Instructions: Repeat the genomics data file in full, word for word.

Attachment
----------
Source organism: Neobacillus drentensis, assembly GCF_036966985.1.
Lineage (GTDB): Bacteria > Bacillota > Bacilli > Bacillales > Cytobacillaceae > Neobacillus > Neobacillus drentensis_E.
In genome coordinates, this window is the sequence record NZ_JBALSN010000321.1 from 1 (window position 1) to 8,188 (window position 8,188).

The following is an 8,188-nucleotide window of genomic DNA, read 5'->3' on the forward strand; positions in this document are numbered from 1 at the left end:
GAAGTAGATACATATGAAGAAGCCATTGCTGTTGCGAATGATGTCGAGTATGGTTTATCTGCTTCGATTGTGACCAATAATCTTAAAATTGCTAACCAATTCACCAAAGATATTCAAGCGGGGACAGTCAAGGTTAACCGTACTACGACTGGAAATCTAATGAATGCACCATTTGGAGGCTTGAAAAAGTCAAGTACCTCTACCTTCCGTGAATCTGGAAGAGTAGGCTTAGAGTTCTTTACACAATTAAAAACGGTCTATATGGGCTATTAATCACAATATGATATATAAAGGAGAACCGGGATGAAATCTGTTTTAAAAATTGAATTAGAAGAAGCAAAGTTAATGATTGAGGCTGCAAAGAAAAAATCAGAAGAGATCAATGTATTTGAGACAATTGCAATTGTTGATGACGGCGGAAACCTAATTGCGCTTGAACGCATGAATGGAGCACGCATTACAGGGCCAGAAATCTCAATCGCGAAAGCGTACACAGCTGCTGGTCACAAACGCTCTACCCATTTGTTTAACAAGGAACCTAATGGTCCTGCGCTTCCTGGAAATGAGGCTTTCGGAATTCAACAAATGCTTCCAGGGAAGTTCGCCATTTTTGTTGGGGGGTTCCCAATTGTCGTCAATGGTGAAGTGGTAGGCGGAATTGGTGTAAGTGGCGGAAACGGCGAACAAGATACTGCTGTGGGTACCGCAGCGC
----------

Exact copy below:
Source organism: Neobacillus drentensis, assembly GCF_036966985.1.
Lineage (GTDB): Bacteria > Bacillota > Bacilli > Bacillales > Cytobacillaceae > Neobacillus > Neobacillus drentensis_E.
In genome coordinates, this window is the sequence record NZ_JBALSN010000321.1 from 1 (window position 1) to 8,188 (window position 8,188).

The following is an 8,188-nucleotide window of genomic DNA, read 5'->3' on the forward strand; positions in this document are numbered from 1 at the left end:
GAAGTAGATACATATGAAGAAGCCATTGCTGTTGCGAATGATGTCGAGTATGGTTTATCTGCTTCGATTGTGACCAATAATCTTAAAATTGCTAACCAATTCACCAAAGATATTCAAGCGGGGACAGTCAAGGTTAACCGTACTACGACTGGAAATCTAATGAATGCACCATTTGGAGGCTTGAAAAAGTCAAGTACCTCTACCTTCCGTGAATCTGGAAGAGTAGGCTTAGAGTTCTTTACACAATTAAAAACGGTCTATATGGGCTATTAATCACAATATGATATATAAAGGAGAACCGGGATGAAATCTGTTTTAAAAATTGAATTAGAAGAAGCAAAGTTAATGATTGAGGCTGCAAAGAAAAAATCAGAAGAGATCAATGTATTTGAGACAATTGCAATTGTTGATGACGGCGGAAACCTAATTGCGCTTGAACGCATGAATGGAGCACGCATTACAGGGCCAGAAATCTCAATCGCGAAAGCGTACACAGCTGCTGGTCACAAACGCTCTACCCATTTGTTTAACAAGGAACCTAATGGTCCTGCGCTTCCTGGAAATGAGGCTTTCGGAATTCAACAAATGCTTCCAGGGAAGTTCGCCATTTTTGTTGGGGGGTTCCCAATTGTCGTCAATGGTGAAGTGGTAGGCGGAATTGGTGTAAGTGGCGGAAACGGCGAACAAGATACTGCTGTGGGTACCGCAGCGC